Economy In Turmoil And Bailout Plans Adrift
Professor Joseph A. Grundfest, Co-Director of the Arthur and Tony Rembe Rock Center for Corporate Governance, is quoted in the San Francisco Chronicle in a story about the current financial crisis:
Detroit automakers are in line behind governors who are in line behind banks, seeking emergency aid from Washington. Nearly $8 trillion in federal commitments is already out the door, and half of the $700 billion October rescue package has been spent. The economic downturn is accelerating. And nobody is really in charge.
Among a lame-duck Bush administration, a lame-duck Congress, and a president-elect, Barack Obama, who has no legal authority to act and is reluctant to get entangled with the Bush team, Washington's political vacuum has left policy adrift at the most critical economic period in a generation.
"The world is dealing with an unprecedented series of economic events," said Joseph Grundfest, a professor of law and business at Stanford University and co-director of the Rock Center on Corporate Governance. "Anybody who stands up and says, 'Look, this is what you should be doing,' not only lacks humility, but also lacks a real appreciation of the intellectual difficulty of these circumstances. Because if the answer was so clearly obvious, everybody would have it."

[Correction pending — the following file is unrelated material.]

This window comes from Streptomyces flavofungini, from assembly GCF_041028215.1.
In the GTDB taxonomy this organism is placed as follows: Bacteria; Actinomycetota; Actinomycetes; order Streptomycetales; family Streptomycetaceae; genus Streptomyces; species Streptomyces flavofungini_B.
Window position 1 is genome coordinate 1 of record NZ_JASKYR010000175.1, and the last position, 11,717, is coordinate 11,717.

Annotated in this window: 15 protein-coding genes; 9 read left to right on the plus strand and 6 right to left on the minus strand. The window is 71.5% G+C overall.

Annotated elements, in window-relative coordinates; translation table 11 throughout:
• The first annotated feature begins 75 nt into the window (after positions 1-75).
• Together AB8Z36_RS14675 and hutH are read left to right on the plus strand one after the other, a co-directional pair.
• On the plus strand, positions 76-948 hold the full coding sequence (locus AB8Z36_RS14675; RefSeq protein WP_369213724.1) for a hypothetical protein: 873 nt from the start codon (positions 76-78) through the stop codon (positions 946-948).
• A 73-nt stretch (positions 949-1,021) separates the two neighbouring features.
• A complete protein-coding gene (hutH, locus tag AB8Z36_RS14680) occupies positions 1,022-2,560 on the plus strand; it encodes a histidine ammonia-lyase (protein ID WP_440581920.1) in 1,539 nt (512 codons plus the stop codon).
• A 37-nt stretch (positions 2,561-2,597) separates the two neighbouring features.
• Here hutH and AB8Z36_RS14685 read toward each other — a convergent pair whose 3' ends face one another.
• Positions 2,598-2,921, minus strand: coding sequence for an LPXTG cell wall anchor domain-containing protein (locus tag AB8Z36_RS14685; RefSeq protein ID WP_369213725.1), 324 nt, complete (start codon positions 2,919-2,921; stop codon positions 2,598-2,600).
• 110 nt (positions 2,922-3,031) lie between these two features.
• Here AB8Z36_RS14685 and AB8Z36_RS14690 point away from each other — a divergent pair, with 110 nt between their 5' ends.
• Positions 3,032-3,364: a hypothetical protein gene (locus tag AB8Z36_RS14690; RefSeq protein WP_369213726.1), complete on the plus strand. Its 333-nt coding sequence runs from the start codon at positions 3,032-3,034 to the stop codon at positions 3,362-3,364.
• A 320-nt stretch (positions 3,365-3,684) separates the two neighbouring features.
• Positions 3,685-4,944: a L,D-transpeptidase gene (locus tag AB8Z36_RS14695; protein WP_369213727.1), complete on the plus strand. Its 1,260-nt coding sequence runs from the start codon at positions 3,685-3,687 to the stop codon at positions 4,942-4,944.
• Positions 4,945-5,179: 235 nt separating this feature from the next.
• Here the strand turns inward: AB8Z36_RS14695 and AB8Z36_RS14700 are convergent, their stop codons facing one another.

The markets have judged some steps effective, Grundfest said. These include buying mortgage debt from Fannie Mae and Freddie Mac, which lowered mortgage interest rates; injecting capital into banks, which prevented them from imploding; and backstopping federal money market funds to stop a panic.
"But the reality is the effects are not large enough," said Grundfest. "There is a massive global repricing of certain assets. It's real estate values coming down not just in the United States but around the world, and a massive de-leveraging, not just in the United States but around the world."
"Part of the unfortunate reality is that if real estate prices are going to re-equilibrate to a lower level that is significantly lower than the peak, it is mathematically impossible to have that happen without having homeowners and lenders lose a lot of wealth," Grundfest said. "To the extent that people think government policy can prevent that from happening, the only way you can do that is by having the government say, 'OK, you lenders and homeowners, you won't lose the wealth, we the government will lose the wealth.' And that means that all the rest of us will lose the wealth. But the wealth will be lost."